Friday, 17 January 2014

Life after Facebook

“What matters is what we do with the life we have.” Carrie Ryan
I don’t profess to understand how anything works. I am in constant awe of the technological advances of our world and how the distance between us seems to be ever diminishing. With a large proportion of my family living overseas, and having moved away from my birth town myself, I was so thankful to Facebook when I initially became a user. At any given time I could fire up my laptop and check out all the recent news and photos. Despite the miles separating us I felt close to my loved ones. It was official - Facebook made me happy, and had I sustained checking in every now and then it probably would still continue to do so.
I can’t pinpoint when social media became a huge part of my day, every day but it became so easy to access. I bought a smartphone initially due to my love of music, my iPhone saved me carrying around an iPod and a mobile. I installed the Facebook app ‘just in case’ I ever wanted to catch up with recent posts without logging on. Who was I kidding. It became impossible for me to get through the day without constantly checking who was doing what. I didn’t want to miss anything and it seemed everyone was having so much fun, I wanted to be part of that.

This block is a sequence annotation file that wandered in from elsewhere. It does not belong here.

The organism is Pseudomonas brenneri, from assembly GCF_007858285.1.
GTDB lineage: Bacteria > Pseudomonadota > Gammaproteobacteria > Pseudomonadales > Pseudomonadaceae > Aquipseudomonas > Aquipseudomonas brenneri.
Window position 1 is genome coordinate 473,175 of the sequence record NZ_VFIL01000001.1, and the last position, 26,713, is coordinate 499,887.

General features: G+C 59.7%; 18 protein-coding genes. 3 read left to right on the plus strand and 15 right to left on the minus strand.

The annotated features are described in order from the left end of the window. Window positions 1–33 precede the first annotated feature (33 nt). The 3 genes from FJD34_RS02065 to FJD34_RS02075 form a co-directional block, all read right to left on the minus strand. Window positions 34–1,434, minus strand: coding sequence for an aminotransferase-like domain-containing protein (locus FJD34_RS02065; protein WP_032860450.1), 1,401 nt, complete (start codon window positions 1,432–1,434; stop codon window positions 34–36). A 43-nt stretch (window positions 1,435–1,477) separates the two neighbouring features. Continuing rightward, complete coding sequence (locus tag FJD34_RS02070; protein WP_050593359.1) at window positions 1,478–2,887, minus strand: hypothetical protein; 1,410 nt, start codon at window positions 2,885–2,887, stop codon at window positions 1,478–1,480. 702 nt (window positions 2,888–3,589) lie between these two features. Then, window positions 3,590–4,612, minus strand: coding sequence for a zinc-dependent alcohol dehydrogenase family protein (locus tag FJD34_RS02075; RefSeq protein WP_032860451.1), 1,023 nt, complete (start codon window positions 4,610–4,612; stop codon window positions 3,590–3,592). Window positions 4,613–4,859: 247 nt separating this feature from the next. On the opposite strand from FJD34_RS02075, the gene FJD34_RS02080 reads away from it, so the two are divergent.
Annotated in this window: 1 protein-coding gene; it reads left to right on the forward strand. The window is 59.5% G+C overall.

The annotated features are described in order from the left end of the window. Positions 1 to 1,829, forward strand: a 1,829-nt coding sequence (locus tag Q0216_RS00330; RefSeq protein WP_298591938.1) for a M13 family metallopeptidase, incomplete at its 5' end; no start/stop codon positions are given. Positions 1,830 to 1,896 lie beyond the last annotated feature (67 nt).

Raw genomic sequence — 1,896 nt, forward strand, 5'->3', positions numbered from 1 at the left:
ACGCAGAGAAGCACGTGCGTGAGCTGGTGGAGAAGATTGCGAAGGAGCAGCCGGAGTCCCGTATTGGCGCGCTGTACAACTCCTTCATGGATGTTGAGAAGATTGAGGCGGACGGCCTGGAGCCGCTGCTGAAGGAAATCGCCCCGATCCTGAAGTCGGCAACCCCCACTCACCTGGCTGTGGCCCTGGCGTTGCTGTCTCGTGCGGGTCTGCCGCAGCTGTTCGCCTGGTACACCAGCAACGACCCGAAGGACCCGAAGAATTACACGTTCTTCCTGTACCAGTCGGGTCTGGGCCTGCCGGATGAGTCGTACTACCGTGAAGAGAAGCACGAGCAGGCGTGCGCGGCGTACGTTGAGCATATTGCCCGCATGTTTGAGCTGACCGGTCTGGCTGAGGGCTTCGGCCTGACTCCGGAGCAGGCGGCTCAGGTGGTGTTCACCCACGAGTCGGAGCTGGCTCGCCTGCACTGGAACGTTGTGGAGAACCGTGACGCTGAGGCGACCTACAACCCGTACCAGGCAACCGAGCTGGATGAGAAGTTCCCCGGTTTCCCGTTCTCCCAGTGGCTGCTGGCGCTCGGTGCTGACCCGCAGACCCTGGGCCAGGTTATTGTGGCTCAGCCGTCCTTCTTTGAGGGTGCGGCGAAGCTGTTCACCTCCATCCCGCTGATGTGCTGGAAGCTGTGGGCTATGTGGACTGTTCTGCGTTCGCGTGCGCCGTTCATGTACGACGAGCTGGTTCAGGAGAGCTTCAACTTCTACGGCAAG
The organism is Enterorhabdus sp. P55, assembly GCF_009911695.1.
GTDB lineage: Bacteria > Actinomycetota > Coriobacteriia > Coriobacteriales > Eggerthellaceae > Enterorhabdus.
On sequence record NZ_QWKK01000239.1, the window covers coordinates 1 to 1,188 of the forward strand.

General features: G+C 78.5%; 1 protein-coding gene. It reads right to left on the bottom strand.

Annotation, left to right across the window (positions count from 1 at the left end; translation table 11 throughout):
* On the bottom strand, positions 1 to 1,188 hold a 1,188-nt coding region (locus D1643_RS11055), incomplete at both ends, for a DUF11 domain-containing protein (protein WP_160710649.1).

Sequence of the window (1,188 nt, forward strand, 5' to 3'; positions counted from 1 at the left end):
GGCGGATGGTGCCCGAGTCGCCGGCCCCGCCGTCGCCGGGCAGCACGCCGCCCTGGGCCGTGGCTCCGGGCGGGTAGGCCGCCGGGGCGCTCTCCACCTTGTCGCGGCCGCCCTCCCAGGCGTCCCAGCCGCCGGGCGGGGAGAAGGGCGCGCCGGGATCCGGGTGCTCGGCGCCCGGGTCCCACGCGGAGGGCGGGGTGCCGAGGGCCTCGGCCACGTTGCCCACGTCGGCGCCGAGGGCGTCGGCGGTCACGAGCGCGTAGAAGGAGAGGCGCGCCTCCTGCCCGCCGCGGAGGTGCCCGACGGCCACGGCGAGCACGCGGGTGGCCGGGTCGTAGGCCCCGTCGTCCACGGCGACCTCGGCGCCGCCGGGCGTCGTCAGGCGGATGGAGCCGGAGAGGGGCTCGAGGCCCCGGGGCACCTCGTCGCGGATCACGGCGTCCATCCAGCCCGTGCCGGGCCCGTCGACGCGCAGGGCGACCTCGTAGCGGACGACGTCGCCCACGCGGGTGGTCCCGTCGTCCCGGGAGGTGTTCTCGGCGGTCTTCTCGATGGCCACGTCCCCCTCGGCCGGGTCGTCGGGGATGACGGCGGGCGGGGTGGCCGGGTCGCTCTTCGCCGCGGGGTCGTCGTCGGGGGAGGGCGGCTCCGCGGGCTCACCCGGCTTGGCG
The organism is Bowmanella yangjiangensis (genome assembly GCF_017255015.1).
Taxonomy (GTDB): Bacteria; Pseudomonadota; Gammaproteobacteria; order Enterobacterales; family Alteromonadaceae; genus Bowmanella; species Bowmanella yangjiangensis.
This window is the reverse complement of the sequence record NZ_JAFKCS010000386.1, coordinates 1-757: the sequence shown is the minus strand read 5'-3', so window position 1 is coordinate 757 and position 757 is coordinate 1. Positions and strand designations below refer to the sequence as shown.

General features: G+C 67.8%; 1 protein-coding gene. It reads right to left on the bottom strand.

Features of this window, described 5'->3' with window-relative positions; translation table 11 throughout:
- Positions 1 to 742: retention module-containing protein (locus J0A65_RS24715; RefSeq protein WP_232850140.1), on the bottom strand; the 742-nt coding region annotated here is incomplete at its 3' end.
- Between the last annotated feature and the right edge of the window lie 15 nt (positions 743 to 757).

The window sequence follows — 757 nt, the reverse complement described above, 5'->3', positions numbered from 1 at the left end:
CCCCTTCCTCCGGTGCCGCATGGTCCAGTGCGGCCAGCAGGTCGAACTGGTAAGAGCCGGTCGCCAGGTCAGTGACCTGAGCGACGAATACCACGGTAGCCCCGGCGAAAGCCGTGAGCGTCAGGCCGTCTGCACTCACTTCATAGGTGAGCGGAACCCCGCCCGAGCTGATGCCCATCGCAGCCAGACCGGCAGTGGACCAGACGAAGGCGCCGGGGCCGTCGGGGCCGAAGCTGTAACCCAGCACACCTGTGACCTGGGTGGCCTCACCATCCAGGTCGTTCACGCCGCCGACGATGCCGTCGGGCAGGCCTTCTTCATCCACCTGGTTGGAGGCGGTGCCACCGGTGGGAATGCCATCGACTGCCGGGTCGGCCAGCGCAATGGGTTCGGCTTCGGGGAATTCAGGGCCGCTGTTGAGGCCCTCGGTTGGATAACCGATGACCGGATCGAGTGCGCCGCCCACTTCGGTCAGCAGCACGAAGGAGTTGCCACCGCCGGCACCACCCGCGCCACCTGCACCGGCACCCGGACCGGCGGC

As well as close friends and family I hooked up with old school friends, work colleagues, gym buddies. My virtual world was growing larger and larger but I felt my real life was becoming increasingly insular. The more I connected to people online the more disconnected I felt from reality, from myself. I found myself reaching for my phone as soon as I woke up and Facebook was always the last thing I looked at in bed at night, it took me ages to get to sleep, my mind would be full of status updates.